Science, philosophy, and caution about what we think we know

Diagram of scientific knowledge

Image credit: Efbrazil via Wikipedia

What is the difference between science and philosophy?  While there are enterprises that are clearly in one or the other, the dividing line isn’t always a sharp one.  Science grew out of philosophy, particularly natural philosophy.  Some would say that science is itself a type of philosophy.  But what is the difference between what we today call science and what we call philosophy?

What is science?  As in many broad categories of human endeavor, this is a difficult question to answer.  Whole books have been written on the question of what is called, in the philosophy of science, the ‘demarcation problem‘, which is simply another way of approaching the definition.  The definition many scientists seem to be the most fond of is Karl Popper’s falsifiability criteria.  Popper said that for a notion to be scientific, there has to be a possibility that it could be, or could have been, proven false.  In other words, it has to be testable, at least in principle.  The falsifiability criteria does seem to have a lot going for it, but it’s reportedly not something most scientists use in their work.  It mostly seems to come up when they are talking about pseudoscience (fake science).

I’ve been reading a lot lately about the history of science.  After reading about the scientific revolution, the history of astronomy, and of Galileo’s attitudes toward inquiry, I think there is a simpler more primal definition.  Science is about reliable knowledge of how reality works, knowledge that allows us to make accurate predictions, and about methods of acquiring that knowledge.  What we call today the ‘scientific method’ is actually just a collection of techniques that have proven over time to be the best ways to pursue reliable knowledge.  If in the future, better ways are found, scientists by and large will eventually adopt them, albeit almost certainly with a lot of skepticism and caution at first.  Indeed, the scientific method has been revised and improved considerably over the centuries.

Note that ‘reliable’ doesn’t mean infallible.  Scientific knowledge is never absolute.  It is always provisional, subject to being revised or overturned on new evidence.  Reliable just means that it is accurate enough to make predictions and perhaps, through technology, manipulate the environment.  Science is practical; it is pragmatic; it focuses on what works.  Because of this, it has little or nothing to say on questions that can’t be tested.

Ancient philosophers

Image credit: Raffaello Sanzio via Wikipedia

That’s where philosophy often comes in.  Analytic philosophy typically starts with uncontroversial premises, established facts, and extrapolates logically and rationally from there to deduce conclusions about reality.  Philosophy can explore topics that science can’t.  But by doing so, by going far beyond what empirical investigation can show, it gives up a lot of reliability.  Philosophical conclusions can be logically valid but ultimately wrong due to facts we don’t know about yet, or from us not understanding the starting premises as well as we think we do.  In other words, philosophical conclusions are, at best, hypotheses.  You can’t count on them to build machines, bridges, or rockets.  This is most explicitly illustrated by the lack of consensus among philosophers on most philosophical questions.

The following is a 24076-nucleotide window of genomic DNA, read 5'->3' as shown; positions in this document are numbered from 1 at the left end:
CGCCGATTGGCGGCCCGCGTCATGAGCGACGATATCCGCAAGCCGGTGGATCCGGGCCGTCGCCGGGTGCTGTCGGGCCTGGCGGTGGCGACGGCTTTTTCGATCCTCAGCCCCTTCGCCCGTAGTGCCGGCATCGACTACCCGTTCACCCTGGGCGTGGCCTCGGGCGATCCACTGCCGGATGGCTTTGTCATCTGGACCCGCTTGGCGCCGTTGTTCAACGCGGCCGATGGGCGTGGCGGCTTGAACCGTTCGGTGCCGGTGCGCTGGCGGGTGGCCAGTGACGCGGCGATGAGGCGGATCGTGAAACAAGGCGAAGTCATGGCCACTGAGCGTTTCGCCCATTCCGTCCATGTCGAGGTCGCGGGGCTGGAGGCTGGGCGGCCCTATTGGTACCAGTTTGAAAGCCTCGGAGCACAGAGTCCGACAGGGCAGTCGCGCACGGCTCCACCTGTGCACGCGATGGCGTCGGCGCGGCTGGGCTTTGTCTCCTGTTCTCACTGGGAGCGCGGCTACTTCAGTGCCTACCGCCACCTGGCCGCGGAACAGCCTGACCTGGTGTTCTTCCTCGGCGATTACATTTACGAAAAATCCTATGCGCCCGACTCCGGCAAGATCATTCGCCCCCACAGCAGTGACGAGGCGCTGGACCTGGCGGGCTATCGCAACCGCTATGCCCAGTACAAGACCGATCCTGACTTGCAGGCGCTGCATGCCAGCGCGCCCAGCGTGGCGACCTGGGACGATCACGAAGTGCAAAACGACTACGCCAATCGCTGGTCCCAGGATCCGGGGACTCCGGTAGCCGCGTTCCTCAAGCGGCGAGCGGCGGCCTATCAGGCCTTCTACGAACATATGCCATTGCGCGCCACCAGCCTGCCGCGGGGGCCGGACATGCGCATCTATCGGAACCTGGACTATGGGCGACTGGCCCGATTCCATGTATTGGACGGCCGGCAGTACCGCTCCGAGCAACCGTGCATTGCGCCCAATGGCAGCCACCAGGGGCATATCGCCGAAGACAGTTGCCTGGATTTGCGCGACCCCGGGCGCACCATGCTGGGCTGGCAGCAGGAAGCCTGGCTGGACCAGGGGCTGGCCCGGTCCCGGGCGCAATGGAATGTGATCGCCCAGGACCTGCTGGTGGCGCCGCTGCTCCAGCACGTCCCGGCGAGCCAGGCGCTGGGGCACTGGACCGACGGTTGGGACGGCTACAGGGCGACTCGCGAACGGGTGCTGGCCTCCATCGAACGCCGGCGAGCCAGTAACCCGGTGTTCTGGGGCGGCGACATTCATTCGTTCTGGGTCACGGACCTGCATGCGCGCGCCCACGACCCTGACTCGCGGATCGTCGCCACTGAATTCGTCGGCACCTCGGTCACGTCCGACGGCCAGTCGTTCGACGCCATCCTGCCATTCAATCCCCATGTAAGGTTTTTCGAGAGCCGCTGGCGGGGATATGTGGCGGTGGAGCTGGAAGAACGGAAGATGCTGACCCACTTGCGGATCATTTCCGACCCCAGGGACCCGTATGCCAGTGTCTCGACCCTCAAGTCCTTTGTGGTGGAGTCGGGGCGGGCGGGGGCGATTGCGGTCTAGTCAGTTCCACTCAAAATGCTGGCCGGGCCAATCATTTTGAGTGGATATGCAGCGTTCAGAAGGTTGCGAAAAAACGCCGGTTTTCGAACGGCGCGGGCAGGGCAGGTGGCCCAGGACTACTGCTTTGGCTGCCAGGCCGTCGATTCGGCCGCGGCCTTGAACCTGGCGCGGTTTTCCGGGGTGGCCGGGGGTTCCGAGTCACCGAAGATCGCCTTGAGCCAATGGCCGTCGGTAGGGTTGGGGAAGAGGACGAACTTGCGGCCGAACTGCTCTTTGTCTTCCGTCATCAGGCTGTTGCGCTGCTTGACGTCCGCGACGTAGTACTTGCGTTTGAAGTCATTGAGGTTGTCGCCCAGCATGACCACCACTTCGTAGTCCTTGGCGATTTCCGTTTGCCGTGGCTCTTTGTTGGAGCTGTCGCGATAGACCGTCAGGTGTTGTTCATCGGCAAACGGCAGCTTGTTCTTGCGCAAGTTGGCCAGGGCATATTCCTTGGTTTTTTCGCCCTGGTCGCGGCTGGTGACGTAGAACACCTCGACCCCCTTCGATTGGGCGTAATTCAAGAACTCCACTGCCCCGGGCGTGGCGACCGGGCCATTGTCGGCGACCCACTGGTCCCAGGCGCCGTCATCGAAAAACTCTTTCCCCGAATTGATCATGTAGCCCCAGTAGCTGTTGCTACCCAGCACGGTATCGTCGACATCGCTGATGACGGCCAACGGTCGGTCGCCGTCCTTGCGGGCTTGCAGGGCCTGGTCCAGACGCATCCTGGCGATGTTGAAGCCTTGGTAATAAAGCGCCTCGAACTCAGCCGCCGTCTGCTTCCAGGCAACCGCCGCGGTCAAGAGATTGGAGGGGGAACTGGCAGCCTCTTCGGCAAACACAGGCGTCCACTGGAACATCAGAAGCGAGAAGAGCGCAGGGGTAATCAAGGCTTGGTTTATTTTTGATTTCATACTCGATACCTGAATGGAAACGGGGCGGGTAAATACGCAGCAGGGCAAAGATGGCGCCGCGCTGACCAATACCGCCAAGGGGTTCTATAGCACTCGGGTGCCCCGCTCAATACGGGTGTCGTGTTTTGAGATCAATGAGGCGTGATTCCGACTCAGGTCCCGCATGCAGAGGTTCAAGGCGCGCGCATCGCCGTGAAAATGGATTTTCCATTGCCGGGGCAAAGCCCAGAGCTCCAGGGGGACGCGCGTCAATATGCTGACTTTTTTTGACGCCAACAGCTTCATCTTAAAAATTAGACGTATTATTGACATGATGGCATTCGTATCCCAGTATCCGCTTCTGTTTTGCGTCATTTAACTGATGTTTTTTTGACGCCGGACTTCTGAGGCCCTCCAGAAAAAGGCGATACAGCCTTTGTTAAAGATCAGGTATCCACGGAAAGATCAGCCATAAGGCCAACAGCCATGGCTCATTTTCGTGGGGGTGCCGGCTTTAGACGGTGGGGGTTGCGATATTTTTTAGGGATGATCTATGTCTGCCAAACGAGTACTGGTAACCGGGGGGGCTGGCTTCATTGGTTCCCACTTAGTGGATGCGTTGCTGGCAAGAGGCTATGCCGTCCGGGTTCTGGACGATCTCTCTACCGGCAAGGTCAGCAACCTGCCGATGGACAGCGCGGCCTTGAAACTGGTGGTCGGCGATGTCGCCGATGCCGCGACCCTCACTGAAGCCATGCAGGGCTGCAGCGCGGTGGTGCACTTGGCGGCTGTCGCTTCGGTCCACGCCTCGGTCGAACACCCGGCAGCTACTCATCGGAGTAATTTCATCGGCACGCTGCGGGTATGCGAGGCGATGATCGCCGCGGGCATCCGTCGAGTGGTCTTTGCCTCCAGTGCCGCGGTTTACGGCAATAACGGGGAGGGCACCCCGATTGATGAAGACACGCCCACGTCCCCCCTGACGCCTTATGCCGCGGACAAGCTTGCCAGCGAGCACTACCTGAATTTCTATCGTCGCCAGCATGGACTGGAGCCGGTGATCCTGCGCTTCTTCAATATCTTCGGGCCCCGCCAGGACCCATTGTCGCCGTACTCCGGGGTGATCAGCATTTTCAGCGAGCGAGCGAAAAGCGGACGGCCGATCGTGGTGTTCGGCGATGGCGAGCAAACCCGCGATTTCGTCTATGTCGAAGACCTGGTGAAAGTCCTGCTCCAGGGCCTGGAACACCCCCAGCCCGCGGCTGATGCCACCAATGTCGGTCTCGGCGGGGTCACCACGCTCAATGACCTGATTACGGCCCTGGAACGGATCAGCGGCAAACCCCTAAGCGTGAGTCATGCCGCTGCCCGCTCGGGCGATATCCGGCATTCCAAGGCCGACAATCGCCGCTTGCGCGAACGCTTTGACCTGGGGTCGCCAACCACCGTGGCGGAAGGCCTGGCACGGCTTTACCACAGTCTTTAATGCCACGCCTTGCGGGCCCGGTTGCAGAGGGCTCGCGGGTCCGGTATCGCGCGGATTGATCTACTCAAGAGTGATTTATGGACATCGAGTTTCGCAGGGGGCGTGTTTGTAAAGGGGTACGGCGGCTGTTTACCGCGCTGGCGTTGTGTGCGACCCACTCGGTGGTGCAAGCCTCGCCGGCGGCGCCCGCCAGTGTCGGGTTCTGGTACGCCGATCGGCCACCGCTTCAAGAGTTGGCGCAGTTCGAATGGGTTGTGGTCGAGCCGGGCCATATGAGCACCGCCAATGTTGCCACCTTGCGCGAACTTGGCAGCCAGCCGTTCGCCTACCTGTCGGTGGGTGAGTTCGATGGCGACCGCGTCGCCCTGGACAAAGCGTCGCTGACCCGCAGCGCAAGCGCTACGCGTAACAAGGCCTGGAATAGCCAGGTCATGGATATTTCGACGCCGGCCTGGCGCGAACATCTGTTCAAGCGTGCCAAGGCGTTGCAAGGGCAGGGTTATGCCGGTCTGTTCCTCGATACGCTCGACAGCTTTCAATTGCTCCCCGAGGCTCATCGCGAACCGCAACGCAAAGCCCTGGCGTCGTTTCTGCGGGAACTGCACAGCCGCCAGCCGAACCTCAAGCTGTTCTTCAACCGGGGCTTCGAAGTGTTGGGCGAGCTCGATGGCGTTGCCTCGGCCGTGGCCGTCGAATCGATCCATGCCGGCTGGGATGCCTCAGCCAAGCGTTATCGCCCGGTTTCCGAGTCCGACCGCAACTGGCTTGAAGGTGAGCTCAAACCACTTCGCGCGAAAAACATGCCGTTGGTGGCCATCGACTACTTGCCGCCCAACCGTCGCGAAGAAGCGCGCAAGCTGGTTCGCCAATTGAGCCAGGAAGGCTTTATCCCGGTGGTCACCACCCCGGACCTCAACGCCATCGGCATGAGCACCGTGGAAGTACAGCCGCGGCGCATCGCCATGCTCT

Scientific equations like E=mc2 or F=ma are reliable knowledge about how nature works.  They’re not absolute; Newton’s laws have largely been replaced by Einstein’s as an understanding of gravity, but Newton’s equations remain useful for much of NASA’s calculations.  Contrast this with positions on free will, the existence of God, the mind body problem, and the morality of euthanasia, where many people may have confident positions, but those positions don’t have the reliability, the level of consensus, of scientific ones.

What then is the use philosophy?  Is it “dead”, as Stephen Hawking opined?  The simple fact is, there are many crucial questions where we have to fall back to philosophy, where we can’t, at least currently, get reliable knowledge, where science can’t make determinations.  In some areas, like ethics, it probably never will.  In these areas, we really have no choice but to reason as best we can.  The alternative is to simply fall back on emotion, tradition, or superstition, with all the problems they can bring.  It’s also worth noting that what falls within the purview of metaphysics, of philosophy, in one century, could fall within the purview of scientific investigation in future centuries.  Philosophy can have an important role in helping us to understand the critical questions.  Questions that someday science may be able to seek an answer for.

What can be scientifically established is often frustratingly limited.  There are many philosophical conclusions that seem evident, but where the evidence isn’t actually in yet.  It’s in these cases where the history of science should serve as a caution on assuming too much.  Ptolemy had good philosophical reasons for his geocentric model of the universe, but he made what he probably saw as self-evident assumptions that ultimately gave him the wrong picture.  Aristotle thought heavier objects fell faster than lighter ones, a view unchallenged until Galileo experimented on it.  For millennia, it was thought that health was a matter of keeping “humors” (blood, yellow bile, black bile, and phlegm) in balance, until modern medical research in the 19th century.  When Isaac Newton couldn’t fully account for the solar system’s stability, or why the stars didn’t collapse onto each other, he threw up his hands and said God had to help.  Einstein famously couldn’t accept, first a dynamic expanding universe, and later the indeterminacy of quantum mechanics.